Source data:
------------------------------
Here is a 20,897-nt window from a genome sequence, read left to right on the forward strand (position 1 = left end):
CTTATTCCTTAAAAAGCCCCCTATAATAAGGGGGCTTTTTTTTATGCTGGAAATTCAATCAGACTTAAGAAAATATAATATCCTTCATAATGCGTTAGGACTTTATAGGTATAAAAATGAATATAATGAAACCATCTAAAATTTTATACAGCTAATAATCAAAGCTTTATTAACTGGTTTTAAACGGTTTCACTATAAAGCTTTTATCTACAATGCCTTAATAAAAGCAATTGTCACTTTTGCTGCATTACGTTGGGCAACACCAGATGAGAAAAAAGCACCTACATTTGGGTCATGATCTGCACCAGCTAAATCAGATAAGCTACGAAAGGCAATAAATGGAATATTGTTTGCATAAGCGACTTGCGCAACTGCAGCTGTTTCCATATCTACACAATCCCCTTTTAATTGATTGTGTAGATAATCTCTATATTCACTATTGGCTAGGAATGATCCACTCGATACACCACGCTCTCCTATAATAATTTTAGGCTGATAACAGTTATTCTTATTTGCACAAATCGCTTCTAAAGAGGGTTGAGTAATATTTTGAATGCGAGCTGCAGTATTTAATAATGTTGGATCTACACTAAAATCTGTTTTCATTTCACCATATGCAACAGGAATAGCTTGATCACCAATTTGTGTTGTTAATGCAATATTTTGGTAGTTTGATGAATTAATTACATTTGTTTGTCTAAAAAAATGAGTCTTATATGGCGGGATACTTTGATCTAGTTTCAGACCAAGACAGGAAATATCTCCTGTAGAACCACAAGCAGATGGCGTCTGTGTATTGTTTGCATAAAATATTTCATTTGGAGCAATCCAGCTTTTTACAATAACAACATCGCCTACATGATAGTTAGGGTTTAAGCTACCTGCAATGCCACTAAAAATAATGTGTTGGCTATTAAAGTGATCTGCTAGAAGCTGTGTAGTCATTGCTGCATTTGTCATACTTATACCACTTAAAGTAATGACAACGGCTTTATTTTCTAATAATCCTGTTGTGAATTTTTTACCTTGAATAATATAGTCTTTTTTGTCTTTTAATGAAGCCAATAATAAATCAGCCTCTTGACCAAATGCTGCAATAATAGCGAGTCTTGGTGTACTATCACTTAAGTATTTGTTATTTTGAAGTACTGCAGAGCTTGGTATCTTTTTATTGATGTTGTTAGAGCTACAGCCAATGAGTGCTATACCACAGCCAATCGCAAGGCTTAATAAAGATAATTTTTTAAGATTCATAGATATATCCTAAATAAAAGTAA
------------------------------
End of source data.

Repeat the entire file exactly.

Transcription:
Here is a 20,897-nt window from a genome sequence, read left to right on the forward strand (position 1 = left end):
CTTATTCCTTAAAAAGCCCCCTATAATAAGGGGGCTTTTTTTTATGCTGGAAATTCAATCAGACTTAAGAAAATATAATATCCTTCATAATGCGTTAGGACTTTATAGGTATAAAAATGAATATAATGAAACCATCTAAAATTTTATACAGCTAATAATCAAAGCTTTATTAACTGGTTTTAAACGGTTTCACTATAAAGCTTTTATCTACAATGCCTTAATAAAAGCAATTGTCACTTTTGCTGCATTACGTTGGGCAACACCAGATGAGAAAAAAGCACCTACATTTGGGTCATGATCTGCACCAGCTAAATCAGATAAGCTACGAAAGGCAATAAATGGAATATTGTTTGCATAAGCGACTTGCGCAACTGCAGCTGTTTCCATATCTACACAATCCCCTTTTAATTGATTGTGTAGATAATCTCTATATTCACTATTGGCTAGGAATGATCCACTCGATACACCACGCTCTCCTATAATAATTTTAGGCTGATAACAGTTATTCTTATTTGCACAAATCGCTTCTAAAGAGGGTTGAGTAATATTTTGAATGCGAGCTGCAGTATTTAATAATGTTGGATCTACACTAAAATCTGTTTTCATTTCACCATATGCAACAGGAATAGCTTGATCACCAATTTGTGTTGTTAATGCAATATTTTGGTAGTTTGATGAATTAATTACATTTGTTTGTCTAAAAAAATGAGTCTTATATGGCGGGATACTTTGATCTAGTTTCAGACCAAGACAGGAAATATCTCCTGTAGAACCACAAGCAGATGGCGTCTGTGTATTGTTTGCATAAAATATTTCATTTGGAGCAATCCAGCTTTTTACAATAACAACATCGCCTACATGATAGTTAGGGTTTAAGCTACCTGCAATGCCACTAAAAATAATGTGTTGGCTATTAAAGTGATCTGCTAGAAGCTGTGTAGTCATTGCTGCATTTGTCATACTTATACCACTTAAAGTAATGACAACGGCTTTATTTTCTAATAATCCTGTTGTGAATTTTTTACCTTGAATAATATAGTCTTTTTTGTCTTTTAATGAAGCCAATAATAAATCAGCCTCTTGACCAAATGCTGCAATAATAGCGAGTCTTGGTGTACTATCACTTAAGTATTTGTTATTTTGAAGTACTGCAGAGCTTGGTATCTTTTTATTGATGTTGTTAGAGCTACAGCCAATGAGTGCTATACCACAGCCAATCGCAAGGCTTAATAAAGATAATTTTTTAAGATTCATAGATATATCCTAAATAAAAGTAA